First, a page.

One of two nuclear reactors at Torness power station will be taken out of service today (Friday July 10) for a maintenance programme worth around £30 million.
More than 500 extra workers will join the workforce during the nine week programme, providing a boost to the local economy. They will carry out over 12,000 separate pieces of work, each planned during the last two years of preparation.
The extensive programme of work will see inspections take place inside the reactor, as well as the installation of new equipment at the plant. The largest projects include exchanging two gas circulators which help cool the reactor and replacing blades on the turbine which is used to turn steam into low carbon electricity.
The maintenance periods, known as “statutory outages”, take place every three years on each reactor and are planned in advance with the National Grid to ensure that there is no impact on the national electricity supply. Torness’ other reactor is due to continue operating normally throughout this period.
Station director Paul Winkle said: “This inspection, maintenance and investment programme has been carefully planned over the last two years and will enable us to continue safely generating low carbon electricity at Torness for many years to come.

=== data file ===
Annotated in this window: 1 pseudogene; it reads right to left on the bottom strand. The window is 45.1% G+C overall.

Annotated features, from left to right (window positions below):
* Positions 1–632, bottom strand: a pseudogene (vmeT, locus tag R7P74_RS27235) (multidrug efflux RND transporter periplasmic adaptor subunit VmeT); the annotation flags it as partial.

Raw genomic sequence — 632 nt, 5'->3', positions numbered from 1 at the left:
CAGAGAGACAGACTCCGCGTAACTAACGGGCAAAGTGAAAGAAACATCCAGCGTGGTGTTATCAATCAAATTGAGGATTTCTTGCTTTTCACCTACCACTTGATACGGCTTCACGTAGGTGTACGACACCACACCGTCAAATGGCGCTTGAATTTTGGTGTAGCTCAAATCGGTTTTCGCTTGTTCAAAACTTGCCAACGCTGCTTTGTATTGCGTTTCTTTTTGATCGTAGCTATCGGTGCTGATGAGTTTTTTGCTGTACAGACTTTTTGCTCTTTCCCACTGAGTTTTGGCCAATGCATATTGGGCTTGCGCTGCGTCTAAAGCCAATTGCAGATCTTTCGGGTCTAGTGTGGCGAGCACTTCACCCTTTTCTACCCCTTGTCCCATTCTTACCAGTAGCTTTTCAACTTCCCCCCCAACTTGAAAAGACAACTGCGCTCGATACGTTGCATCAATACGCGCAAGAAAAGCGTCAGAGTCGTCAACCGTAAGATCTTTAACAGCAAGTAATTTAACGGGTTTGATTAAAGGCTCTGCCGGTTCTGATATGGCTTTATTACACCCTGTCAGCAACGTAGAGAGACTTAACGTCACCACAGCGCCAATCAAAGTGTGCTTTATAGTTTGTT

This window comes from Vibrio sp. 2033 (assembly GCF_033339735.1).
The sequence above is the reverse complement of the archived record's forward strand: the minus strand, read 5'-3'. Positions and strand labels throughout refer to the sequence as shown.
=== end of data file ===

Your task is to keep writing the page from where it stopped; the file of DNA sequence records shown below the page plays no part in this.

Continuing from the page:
“It’s good news for the local economy which will see local shops, taxi firms, restaurants, B and B’s and hotels benefit from the large number of extra people who will be staying in and around East Lothian.”
Torness power station’s two nuclear reactors generate enough electricity to power more than two million homes. The station employs more than 500 full time staff and around 250 full time contract partners to ensure the safe, reliable generation of electricity.
Torness has produced enough low carbon electricity to save the equivalent of 140 million tonnes of CO2 during its 27 years of operation, the equivalent of taking all of the passenger cars off the UK’s roads for two years.